For our struggling Middle School and High School students in Second Chance for Reading, I have suggested teachers set 30 books per year as the goal for students.  If teachers have expectations and are carefully monitoring student work, 30 books is ambitious for students who have been less than successful in reading for years. It’s doable, a stretch but yet highly possible if the habit of reading becomes a part of a daily routine.

But is that “good enough” for our children? How long to read a book?

I was following the Twitter stream from the Saturday reunion at Columbia’s Teachers College and several tweets caught my eye. Exactly what books should students be reading and for how long?

Image

So taking Hatchet and spending a week and a half on it would fit with Donalyn Miller’s goal of 40 books per year. Is this happening?  Are students allowed to read a book like Hatchet in a week and a half?  I believe this also fits with the belief behind CCSS Reading Anchor #10:  “Read and comprehend complex literary and informational texts independently and proficiently. Yet, it seems like I should be doing more in order to have teachers and students consider the “sheer volume” of what they are reading.

Are there books that should be “whole class” books in grades 3-6?  If yes, what would be the characteristics of such a book? And how “many” of these would a child read during any given year?

I remember working on Language arts curriculum 20 years ago when teachers wanted certain books to be on a “protected list” so teachers in grade 3 would not use a book reserved for grade 4 because then it could not be used for prediction.  But what is the real goal of a “class book”?  If it truly is to have all students explore specific texts, will the class read at the same pace? Is it about the “activities” that accompany the book and its reading? What about a book club approach?

This tweet of a quote from Kelly Gallagher caught my eye:

Image

So Kelly would agree with Donalyn Miller that students should not be spending forever on a class book.  Dragging a novel out into 9 weeks’ worth of work turns it into a “9 week worksheet”!  That belief has also been espoused by Richard Allington who has said that students need to read “more” in order to be better readers!

Are there some books that every fourth grade student should read?  That would be a great source of conversation for a team of fourth grade teachers.  What literature is that important and that interesting for the students?  The same question would apply for informational text, poetry and drama.  Those decisions can and should be made at a local level.  The caution would be in “not allowing” a whole class text to be the only reading at the time and also not to be drug out as Gallagher’s quote reminds us.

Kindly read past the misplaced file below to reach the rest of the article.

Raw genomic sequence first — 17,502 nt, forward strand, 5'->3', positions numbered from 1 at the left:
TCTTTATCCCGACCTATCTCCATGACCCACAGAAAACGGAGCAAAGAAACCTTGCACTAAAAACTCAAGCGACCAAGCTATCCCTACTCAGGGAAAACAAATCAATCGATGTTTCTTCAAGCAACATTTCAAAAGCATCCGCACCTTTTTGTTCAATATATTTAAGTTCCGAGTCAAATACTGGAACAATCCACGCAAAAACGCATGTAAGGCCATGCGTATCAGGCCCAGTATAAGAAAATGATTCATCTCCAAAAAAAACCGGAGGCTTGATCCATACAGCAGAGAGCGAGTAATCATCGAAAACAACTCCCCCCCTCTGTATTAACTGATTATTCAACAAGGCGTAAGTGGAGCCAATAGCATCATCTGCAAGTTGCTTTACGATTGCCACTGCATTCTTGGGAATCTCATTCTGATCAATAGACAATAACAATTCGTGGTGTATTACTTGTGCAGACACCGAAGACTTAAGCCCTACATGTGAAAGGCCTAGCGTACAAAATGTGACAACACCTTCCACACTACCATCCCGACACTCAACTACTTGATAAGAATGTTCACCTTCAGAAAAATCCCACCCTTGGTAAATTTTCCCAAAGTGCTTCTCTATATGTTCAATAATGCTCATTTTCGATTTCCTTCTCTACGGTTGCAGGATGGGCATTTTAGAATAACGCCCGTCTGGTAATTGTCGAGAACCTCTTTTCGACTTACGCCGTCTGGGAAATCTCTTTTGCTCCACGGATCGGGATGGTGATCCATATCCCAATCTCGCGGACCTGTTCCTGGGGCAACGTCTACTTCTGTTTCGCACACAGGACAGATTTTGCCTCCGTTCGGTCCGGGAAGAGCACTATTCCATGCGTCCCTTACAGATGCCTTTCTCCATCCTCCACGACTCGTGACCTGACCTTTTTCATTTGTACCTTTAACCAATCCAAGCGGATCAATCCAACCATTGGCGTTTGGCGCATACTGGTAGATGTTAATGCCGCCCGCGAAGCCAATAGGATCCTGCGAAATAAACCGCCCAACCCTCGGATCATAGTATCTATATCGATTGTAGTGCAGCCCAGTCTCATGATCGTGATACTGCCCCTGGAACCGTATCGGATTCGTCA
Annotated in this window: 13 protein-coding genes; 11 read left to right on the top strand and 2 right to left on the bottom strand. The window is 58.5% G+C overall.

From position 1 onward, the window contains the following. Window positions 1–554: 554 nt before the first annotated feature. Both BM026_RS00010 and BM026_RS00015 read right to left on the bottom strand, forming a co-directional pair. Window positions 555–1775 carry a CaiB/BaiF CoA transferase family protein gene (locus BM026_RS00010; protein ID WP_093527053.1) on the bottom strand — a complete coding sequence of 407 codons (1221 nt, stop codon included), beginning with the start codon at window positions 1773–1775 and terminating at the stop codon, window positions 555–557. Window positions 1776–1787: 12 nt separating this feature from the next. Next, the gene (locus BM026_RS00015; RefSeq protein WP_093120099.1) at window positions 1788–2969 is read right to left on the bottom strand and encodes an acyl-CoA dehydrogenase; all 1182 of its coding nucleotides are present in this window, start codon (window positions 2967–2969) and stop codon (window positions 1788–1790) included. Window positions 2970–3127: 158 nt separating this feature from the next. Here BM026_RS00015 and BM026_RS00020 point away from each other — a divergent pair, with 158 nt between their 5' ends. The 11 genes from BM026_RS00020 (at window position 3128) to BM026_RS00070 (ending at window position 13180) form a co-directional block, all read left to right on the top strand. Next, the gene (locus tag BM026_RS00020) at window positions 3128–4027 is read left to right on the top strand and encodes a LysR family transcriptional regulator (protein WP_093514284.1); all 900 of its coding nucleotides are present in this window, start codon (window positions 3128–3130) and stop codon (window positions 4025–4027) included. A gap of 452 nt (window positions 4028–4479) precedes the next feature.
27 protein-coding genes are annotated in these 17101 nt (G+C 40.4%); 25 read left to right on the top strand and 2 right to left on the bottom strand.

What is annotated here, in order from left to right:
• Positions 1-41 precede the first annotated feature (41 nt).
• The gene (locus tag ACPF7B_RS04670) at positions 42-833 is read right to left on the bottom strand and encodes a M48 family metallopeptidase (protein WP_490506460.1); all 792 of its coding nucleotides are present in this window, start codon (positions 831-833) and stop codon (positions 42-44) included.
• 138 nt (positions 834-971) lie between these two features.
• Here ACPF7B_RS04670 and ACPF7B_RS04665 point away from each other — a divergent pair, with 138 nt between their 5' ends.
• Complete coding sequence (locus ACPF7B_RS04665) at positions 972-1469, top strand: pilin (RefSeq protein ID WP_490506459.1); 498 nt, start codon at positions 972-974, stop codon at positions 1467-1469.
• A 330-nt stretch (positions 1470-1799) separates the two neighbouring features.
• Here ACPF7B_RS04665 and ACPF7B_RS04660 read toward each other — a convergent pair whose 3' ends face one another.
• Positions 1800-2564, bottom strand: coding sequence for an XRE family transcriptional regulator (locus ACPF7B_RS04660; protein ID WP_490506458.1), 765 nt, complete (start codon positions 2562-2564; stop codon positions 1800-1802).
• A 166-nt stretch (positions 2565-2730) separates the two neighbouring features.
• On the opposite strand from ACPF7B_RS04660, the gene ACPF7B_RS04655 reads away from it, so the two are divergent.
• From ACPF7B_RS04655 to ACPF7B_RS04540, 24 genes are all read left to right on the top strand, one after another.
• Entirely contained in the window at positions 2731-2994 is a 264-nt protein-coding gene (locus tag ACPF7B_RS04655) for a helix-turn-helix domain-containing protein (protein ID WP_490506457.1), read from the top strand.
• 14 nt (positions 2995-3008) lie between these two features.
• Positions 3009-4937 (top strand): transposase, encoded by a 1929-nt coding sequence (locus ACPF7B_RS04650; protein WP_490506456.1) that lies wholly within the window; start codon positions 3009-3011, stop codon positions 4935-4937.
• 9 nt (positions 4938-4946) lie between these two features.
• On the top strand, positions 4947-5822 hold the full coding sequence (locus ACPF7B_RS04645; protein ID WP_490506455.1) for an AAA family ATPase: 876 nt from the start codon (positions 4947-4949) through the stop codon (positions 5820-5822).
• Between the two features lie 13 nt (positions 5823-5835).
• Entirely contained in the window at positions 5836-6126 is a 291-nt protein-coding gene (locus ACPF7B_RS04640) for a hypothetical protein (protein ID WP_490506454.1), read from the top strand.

How much should a student read every day?

Image

The original source of this quote is not listed but think about this for a minute.  To stay on the same level (maintenance), a student needs to read just right books for an hour each day and a common expectation in about 3/4 of a page per minute. So a quick check by a teacher 5 minutes into a silent sustained reading time would suggest that all students had read at least 3 pages.  If a reading log/goal setting page includes the page started, a teacher could quickly move about the room conducting a visual scan.  This would be data that could allow the teacher to form groups to discuss goals and purposes for reading.

The goal would not be public humiliation.  I have used “bribes” for reading – pizzas, food, parties, etc. in order to encourage students to read more.  Sometimes the food begins as the “reason/purpose” for reading until a student becomes “hooked” on reading and then begins to ask for books for gifts!  Students do not need to take quizes to show their understanding of books.  Carefully remove barriers or practices that are “counter-productive” to reading MORE!  Consider how you can help your students be daily readers who will carry that habit over into the summer even when you, the teacher, are not around!

How much are your students reading?  How do you encourage them to set HIGH expectations for their own reading?

“Do I HAVE to teach writing?”